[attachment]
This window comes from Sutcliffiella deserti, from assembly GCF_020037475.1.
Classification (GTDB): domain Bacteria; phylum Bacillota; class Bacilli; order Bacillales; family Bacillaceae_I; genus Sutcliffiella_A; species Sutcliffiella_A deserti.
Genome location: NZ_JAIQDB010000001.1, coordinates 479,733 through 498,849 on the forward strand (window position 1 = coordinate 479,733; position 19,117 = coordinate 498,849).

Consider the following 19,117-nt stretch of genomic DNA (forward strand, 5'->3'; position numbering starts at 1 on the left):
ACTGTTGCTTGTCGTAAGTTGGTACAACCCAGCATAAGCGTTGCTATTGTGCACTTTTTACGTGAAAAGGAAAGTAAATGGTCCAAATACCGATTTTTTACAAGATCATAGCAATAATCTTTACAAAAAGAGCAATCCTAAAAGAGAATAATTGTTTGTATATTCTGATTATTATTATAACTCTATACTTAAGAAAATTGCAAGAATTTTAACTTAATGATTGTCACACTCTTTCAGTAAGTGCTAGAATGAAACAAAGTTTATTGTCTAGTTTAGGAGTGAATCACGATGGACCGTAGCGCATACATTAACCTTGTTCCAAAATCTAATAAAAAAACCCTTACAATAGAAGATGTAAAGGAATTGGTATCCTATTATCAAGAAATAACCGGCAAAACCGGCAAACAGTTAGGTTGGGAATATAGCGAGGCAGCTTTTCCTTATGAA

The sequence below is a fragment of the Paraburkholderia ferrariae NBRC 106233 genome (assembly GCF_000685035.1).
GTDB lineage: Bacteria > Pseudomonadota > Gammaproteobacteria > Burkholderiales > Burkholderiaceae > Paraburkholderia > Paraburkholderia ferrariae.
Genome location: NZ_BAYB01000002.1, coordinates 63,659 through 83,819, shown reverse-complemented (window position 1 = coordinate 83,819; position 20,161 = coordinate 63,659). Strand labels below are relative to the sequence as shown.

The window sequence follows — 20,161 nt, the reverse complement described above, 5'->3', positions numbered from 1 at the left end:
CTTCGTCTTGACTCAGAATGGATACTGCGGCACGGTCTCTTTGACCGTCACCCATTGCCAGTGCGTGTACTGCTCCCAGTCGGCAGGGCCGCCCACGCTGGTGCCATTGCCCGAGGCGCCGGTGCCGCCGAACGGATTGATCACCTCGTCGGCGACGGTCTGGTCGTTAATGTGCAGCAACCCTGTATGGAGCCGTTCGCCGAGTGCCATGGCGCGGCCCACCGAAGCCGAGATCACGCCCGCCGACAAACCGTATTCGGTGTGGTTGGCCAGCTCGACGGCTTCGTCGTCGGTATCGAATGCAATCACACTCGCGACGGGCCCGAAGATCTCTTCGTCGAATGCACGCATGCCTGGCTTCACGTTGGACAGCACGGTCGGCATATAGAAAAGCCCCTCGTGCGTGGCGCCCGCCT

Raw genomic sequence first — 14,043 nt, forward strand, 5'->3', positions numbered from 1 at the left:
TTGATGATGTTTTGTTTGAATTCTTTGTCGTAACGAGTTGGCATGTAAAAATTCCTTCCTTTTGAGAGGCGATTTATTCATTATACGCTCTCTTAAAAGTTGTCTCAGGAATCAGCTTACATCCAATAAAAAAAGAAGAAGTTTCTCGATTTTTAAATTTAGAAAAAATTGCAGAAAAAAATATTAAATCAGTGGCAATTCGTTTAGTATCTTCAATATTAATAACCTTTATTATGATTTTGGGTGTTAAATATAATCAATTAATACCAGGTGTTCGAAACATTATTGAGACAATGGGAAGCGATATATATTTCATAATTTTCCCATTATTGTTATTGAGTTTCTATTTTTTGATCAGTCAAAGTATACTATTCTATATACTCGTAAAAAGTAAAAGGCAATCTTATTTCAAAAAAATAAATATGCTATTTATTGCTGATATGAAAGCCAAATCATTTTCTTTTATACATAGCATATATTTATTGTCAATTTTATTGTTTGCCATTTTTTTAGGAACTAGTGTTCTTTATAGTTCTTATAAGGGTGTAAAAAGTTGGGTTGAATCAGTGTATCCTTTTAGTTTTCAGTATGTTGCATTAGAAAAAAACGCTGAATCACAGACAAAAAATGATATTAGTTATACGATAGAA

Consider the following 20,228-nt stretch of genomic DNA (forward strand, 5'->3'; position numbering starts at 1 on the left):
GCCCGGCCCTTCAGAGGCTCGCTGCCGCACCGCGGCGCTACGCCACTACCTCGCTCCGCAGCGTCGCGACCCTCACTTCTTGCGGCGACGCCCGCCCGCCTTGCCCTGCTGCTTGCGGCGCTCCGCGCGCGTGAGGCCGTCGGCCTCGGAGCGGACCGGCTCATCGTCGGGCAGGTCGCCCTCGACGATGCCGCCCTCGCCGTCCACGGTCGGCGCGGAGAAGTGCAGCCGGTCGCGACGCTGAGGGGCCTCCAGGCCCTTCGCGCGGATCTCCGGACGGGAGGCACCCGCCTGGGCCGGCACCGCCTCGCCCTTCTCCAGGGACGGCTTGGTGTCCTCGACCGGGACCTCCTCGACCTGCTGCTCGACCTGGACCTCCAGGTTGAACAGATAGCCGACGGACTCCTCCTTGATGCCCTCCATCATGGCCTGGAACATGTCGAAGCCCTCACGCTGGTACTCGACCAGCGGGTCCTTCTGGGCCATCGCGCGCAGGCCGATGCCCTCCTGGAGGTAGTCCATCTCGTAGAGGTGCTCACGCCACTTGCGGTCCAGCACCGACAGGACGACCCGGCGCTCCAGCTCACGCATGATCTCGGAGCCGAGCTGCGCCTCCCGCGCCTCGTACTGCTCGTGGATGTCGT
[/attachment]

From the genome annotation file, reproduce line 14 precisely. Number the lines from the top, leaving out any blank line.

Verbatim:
GCCCGGCCCTTCAGAGGCTCGCTGCCGCACCGCGGCGCTACGCCACTACCTCGCTCCGCAGCGTCGCGACCCTCACTTCTTGCGGCGACGCCCGCCCGCCTTGCCCTGCTGCTTGCGGCGCTCCGCGCGCGTGAGGCCGTCGGCCTCGGAGCGGACCGGCTCATCGTCGGGCAGGTCGCCCTCGACGATGCCGCCCTCGCCGTCCACGGTCGGCGCGGAGAAGTGCAGCCGGTCGCGACGCTGAGGGGCCTCCAGGCCCTTCGCGCGGATCTCCGGACGGGAGGCACCCGCCTGGGCCGGCACCGCCTCGCCCTTCTCCAGGGACGGCTTGGTGTCCTCGACCGGGACCTCCTCGACCTGCTGCTCGACCTGGACCTCCAGGTTGAACAGATAGCCGACGGACTCCTCCTTGATGCCCTCCATCATGGCCTGGAACATGTCGAAGCCCTCACGCTGGTACTCGACCAGCGGGTCCTTCTGGGCCATCGCGCGCAGGCCGATGCCCTCCTGGAGGTAGTCCATCTCGTAGAGGTGCTCACGCCACTTGCGGTCCAGCACCGACAGGACGACCCGGCGCTCCAGCTCACGCATGATCTCGGAGCCGAGCTGCGCCTCCCGCGCCTCGTACTGCTCGTGGATGTCGT